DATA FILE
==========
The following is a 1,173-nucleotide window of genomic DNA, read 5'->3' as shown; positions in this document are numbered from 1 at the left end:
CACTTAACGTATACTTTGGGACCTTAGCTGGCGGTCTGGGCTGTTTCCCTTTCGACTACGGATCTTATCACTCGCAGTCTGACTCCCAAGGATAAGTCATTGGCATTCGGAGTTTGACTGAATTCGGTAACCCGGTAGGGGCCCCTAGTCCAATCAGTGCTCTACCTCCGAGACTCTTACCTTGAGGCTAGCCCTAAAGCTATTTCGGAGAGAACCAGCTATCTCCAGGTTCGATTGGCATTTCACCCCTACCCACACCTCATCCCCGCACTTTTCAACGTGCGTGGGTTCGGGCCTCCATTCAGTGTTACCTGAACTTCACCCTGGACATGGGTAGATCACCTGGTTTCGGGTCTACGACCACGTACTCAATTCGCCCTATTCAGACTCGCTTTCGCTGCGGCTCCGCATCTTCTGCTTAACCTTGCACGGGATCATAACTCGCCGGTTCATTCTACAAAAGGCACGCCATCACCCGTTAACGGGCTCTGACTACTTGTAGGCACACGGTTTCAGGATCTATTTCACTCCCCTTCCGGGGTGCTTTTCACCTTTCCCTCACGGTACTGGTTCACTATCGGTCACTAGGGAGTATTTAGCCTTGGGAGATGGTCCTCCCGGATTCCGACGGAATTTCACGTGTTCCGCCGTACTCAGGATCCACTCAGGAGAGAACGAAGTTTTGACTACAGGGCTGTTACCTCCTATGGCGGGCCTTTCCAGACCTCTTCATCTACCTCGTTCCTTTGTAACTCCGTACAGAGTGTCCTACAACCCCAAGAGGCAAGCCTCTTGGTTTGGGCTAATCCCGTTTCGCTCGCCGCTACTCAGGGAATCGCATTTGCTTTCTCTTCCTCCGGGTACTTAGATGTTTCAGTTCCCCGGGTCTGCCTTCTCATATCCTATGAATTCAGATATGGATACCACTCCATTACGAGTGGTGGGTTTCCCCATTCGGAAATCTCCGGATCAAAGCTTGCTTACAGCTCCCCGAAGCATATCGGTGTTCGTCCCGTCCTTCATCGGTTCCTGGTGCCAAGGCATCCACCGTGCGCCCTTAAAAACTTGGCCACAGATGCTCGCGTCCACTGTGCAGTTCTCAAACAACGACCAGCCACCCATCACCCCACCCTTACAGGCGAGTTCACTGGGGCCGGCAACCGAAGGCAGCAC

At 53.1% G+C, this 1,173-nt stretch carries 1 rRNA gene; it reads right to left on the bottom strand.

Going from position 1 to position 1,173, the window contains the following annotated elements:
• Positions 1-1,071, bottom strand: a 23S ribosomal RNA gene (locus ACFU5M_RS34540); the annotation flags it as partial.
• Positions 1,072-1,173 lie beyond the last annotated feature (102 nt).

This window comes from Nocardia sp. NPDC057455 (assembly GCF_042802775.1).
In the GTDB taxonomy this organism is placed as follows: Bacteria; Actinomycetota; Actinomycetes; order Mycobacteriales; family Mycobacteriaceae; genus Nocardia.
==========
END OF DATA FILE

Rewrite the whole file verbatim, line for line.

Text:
The following is a 1,173-nucleotide window of genomic DNA, read 5'->3' as shown; positions in this document are numbered from 1 at the left end:
CACTTAACGTATACTTTGGGACCTTAGCTGGCGGTCTGGGCTGTTTCCCTTTCGACTACGGATCTTATCACTCGCAGTCTGACTCCCAAGGATAAGTCATTGGCATTCGGAGTTTGACTGAATTCGGTAACCCGGTAGGGGCCCCTAGTCCAATCAGTGCTCTACCTCCGAGACTCTTACCTTGAGGCTAGCCCTAAAGCTATTTCGGAGAGAACCAGCTATCTCCAGGTTCGATTGGCATTTCACCCCTACCCACACCTCATCCCCGCACTTTTCAACGTGCGTGGGTTCGGGCCTCCATTCAGTGTTACCTGAACTTCACCCTGGACATGGGTAGATCACCTGGTTTCGGGTCTACGACCACGTACTCAATTCGCCCTATTCAGACTCGCTTTCGCTGCGGCTCCGCATCTTCTGCTTAACCTTGCACGGGATCATAACTCGCCGGTTCATTCTACAAAAGGCACGCCATCACCCGTTAACGGGCTCTGACTACTTGTAGGCACACGGTTTCAGGATCTATTTCACTCCCCTTCCGGGGTGCTTTTCACCTTTCCCTCACGGTACTGGTTCACTATCGGTCACTAGGGAGTATTTAGCCTTGGGAGATGGTCCTCCCGGATTCCGACGGAATTTCACGTGTTCCGCCGTACTCAGGATCCACTCAGGAGAGAACGAAGTTTTGACTACAGGGCTGTTACCTCCTATGGCGGGCCTTTCCAGACCTCTTCATCTACCTCGTTCCTTTGTAACTCCGTACAGAGTGTCCTACAACCCCAAGAGGCAAGCCTCTTGGTTTGGGCTAATCCCGTTTCGCTCGCCGCTACTCAGGGAATCGCATTTGCTTTCTCTTCCTCCGGGTACTTAGATGTTTCAGTTCCCCGGGTCTGCCTTCTCATATCCTATGAATTCAGATATGGATACCACTCCATTACGAGTGGTGGGTTTCCCCATTCGGAAATCTCCGGATCAAAGCTTGCTTACAGCTCCCCGAAGCATATCGGTGTTCGTCCCGTCCTTCATCGGTTCCTGGTGCCAAGGCATCCACCGTGCGCCCTTAAAAACTTGGCCACAGATGCTCGCGTCCACTGTGCAGTTCTCAAACAACGACCAGCCACCCATCACCCCACCCTTACAGGCGAGTTCACTGGGGCCGGCAACCGAAGGCAGCAC

At 53.1% G+C, this 1,173-nt stretch carries 1 rRNA gene; it reads right to left on the bottom strand.

Going from position 1 to position 1,173, the window contains the following annotated elements:
• Positions 1-1,071, bottom strand: a 23S ribosomal RNA gene (locus ACFU5M_RS34540); the annotation flags it as partial.
• Positions 1,072-1,173 lie beyond the last annotated feature (102 nt).

This window comes from Nocardia sp. NPDC057455 (assembly GCF_042802775.1).
In the GTDB taxonomy this organism is placed as follows: Bacteria; Actinomycetota; Actinomycetes; order Mycobacteriales; family Mycobacteriaceae; genus Nocardia.